Montauk Retreat Plan Taking Shape

Also in study: a new look for Wainscott
In downtown Montauk, the town is considering a program that would allow the downtown to remain where it is, while also adapting to a rising sea level by moving some businesses away from the shoreline. David E. Rattray

As the East Hampton Town Board continues to work with consultants to craft a vision for future development in the town’s five hamlets, it took a hard look this week at opposite ends of the town, discussing a transfer of development rights program in downtown Montauk as a means of strategically retreating from the shoreline and a new approach for Wainscott’s commercial district.

Three months after presenting updated hamlet-study plans to the board, Peter Flinker of Dodson and Flinker, a Massachusetts consulting firm, and Lisa Liquori of Fine Arts and Sciences, a former town planning director, took the latest iteration of reports on the five hamlets, and a sixth study focusing on business, to the board’s meeting on Tuesday.

Public comment on a June 2017 presentation of draft reports was submitted through the end of last year. It is now up to the board to decide whether the draft reports are sufficient in their current form to be presented in a public hearing. Alternatively, said Ms. Liquori, the town could continue to solicit comment, make adjustments, and set priorities before scheduling a public hearing. The board could also combine those options in some fashion, she said. 

The studies are to provide an understanding of the demographic trends and the dynamics that drive each unique hamlet’s economy, and present a master plan to implement a shared vision of more attractive, walkable, and economically viable villages, she said.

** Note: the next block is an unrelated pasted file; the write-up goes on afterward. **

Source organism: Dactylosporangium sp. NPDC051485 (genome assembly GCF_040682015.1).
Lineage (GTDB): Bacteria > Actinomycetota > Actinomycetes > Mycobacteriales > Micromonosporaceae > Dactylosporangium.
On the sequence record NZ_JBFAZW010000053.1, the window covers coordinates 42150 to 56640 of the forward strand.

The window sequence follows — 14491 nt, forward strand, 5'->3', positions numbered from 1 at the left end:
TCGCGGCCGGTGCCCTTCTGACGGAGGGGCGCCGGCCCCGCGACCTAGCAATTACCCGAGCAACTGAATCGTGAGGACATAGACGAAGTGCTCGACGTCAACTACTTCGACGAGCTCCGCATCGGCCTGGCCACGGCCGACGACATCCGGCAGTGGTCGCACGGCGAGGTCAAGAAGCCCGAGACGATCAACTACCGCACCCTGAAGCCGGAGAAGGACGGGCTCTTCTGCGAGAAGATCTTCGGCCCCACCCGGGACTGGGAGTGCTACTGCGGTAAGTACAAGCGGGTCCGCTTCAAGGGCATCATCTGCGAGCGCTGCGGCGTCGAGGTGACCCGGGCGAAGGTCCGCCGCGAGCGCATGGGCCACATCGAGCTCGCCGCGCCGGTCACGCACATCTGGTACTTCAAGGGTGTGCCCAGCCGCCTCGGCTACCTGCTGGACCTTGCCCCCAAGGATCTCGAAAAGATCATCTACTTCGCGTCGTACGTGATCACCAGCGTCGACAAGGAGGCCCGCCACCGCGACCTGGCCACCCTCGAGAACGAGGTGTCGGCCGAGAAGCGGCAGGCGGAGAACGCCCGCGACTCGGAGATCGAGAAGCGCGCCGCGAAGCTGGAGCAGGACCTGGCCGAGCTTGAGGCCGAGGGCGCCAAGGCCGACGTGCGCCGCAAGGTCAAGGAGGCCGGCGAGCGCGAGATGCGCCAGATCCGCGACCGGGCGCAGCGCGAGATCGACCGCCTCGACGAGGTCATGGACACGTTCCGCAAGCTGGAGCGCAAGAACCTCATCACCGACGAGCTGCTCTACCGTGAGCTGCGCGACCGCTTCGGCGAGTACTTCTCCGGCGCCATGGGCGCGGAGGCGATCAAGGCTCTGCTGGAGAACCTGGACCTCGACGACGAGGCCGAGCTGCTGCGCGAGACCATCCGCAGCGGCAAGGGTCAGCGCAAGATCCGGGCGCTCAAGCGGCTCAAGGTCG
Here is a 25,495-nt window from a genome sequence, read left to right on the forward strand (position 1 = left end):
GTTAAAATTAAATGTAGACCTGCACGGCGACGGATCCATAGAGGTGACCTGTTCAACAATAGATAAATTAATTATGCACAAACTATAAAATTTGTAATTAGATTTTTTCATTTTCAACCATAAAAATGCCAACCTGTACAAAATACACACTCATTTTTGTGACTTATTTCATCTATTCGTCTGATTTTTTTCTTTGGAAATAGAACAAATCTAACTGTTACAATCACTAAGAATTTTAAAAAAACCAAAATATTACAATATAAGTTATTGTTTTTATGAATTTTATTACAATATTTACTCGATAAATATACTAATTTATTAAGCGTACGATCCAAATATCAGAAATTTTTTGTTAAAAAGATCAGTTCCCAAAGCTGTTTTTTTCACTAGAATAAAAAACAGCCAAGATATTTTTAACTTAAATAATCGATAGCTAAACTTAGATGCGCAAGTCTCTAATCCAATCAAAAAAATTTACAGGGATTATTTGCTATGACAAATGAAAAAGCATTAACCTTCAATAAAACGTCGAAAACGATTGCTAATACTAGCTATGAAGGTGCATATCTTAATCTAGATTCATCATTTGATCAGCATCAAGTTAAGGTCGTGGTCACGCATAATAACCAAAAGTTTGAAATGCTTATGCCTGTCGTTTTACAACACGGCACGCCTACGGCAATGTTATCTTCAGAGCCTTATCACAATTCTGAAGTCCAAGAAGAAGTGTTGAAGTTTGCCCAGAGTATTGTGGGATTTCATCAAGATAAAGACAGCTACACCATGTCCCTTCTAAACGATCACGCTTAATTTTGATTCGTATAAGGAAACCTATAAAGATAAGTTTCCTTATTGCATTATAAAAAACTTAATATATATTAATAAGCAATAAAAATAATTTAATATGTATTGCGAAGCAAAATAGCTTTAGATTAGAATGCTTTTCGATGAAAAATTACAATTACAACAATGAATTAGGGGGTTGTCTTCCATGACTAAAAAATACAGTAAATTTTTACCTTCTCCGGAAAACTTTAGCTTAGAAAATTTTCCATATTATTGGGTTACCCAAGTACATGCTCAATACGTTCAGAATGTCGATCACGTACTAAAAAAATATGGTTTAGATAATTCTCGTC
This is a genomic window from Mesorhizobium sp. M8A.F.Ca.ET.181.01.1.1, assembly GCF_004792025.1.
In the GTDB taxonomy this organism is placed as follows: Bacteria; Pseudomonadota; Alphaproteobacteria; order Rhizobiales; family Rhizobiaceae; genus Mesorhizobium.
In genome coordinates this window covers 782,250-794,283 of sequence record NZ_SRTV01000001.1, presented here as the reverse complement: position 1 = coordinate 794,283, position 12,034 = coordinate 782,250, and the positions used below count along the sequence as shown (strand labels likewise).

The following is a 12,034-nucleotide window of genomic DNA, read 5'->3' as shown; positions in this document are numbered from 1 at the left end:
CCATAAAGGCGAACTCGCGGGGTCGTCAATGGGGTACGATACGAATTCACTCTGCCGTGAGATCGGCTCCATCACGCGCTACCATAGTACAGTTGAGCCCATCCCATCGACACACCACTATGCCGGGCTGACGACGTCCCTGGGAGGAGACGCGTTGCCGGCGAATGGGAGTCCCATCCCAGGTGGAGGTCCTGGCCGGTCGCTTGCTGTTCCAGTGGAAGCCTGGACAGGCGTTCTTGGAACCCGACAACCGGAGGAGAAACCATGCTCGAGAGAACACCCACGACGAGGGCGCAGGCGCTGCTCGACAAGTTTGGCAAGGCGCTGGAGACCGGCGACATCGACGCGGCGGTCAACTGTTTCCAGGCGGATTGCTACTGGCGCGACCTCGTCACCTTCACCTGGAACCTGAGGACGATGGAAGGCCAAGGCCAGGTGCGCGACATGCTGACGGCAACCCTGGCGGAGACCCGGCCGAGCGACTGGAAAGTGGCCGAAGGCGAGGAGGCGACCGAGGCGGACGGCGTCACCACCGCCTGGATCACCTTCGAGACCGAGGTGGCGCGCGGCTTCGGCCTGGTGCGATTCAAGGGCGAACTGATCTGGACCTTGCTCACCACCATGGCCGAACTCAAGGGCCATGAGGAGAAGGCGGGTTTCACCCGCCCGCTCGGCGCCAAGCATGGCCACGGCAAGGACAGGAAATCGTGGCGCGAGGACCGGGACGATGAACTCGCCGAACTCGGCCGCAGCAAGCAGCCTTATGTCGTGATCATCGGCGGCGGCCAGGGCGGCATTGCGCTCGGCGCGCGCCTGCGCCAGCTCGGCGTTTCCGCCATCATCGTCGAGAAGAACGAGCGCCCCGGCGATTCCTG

In Montauk, the consultants discussed a transfer of development rights program that would allow the downtown to remain where it is and at its present density, while also adapting to rising sea level by moving some businesses away from the shoreline. 

This would require identification of a “receiving zone” that would absorb the businesses, such as the motels on South Emerson Avenue, the consultants said. 

“We are really trying to save that whole area that would be prone to climate change,” said Councilwoman Sylvia Overby. “We can hardly keep sand on the beach now.” A transfer of development rights program is an opportunity she hoped businesses in Montauk would embrace “in order to keep Montauk as vital and alive as it is now.”

Such an approach “seems to make sense for Montauk,” Supervisor Peter Van Scoyoc said. The program would neither increase nor decrease density, important because tourism is the foundation of the hamlet’s economy, he said. “Having a strategy for adapting to sea level rise and erosion,” he said, “is something we should be working on but may not be accomplished in a 5 or 10-year timeline. . . . We need to plan ahead to ensure the future vitality of the business district. We need to have discussion now, to drill down to see how we can make this work over a long period of time so we don’t find ourselves trying to make decisions in the present tense.”